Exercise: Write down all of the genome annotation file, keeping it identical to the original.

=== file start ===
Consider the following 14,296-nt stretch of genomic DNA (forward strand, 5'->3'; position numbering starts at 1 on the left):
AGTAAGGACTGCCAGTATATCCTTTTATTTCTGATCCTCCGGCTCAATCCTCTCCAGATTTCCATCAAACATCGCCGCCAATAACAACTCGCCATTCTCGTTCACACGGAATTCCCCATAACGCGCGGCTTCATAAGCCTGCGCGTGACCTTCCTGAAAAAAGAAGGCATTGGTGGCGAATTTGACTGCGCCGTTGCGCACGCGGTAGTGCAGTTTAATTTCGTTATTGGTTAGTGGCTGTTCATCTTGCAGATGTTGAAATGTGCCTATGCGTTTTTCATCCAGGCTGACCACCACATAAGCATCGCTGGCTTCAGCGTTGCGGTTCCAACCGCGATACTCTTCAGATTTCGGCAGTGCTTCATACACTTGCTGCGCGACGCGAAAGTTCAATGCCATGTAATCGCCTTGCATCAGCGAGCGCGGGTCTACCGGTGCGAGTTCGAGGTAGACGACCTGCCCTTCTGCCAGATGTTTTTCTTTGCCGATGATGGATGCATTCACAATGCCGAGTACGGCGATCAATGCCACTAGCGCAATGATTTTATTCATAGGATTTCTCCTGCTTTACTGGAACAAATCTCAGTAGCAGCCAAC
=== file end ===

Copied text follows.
Consider the following 14,296-nt stretch of genomic DNA (forward strand, 5'->3'; position numbering starts at 1 on the left):
AGTAAGGACTGCCAGTATATCCTTTTATTTCTGATCCTCCGGCTCAATCCTCTCCAGATTTCCATCAAACATCGCCGCCAATAACAACTCGCCATTCTCGTTCACACGGAATTCCCCATAACGCGCGGCTTCATAAGCCTGCGCGTGACCTTCCTGAAAAAAGAAGGCATTGGTGGCGAATTTGACTGCGCCGTTGCGCACGCGGTAGTGCAGTTTAATTTCGTTATTGGTTAGTGGCTGTTCATCTTGCAGATGTTGAAATGTGCCTATGCGTTTTTCATCCAGGCTGACCACCACATAAGCATCGCTGGCTTCAGCGTTGCGGTTCCAACCGCGATACTCTTCAGATTTCGGCAGTGCTTCATACACTTGCTGCGCGACGCGAAAGTTCAATGCCATGTAATCGCCTTGCATCAGCGAGCGCGGGTCTACCGGTGCGAGTTCGAGGTAGACGACCTGCCCTTCTGCCAGATGTTTTTCTTTGCCGATGATGGATGCATTCACAATGCCGAGTACGGCGATCAATGCCACTAGCGCAATGATTTTATTCATAGGATTTCTCCTGCTTTACTGGAACAAATCTCAGTAGCAGCCAAC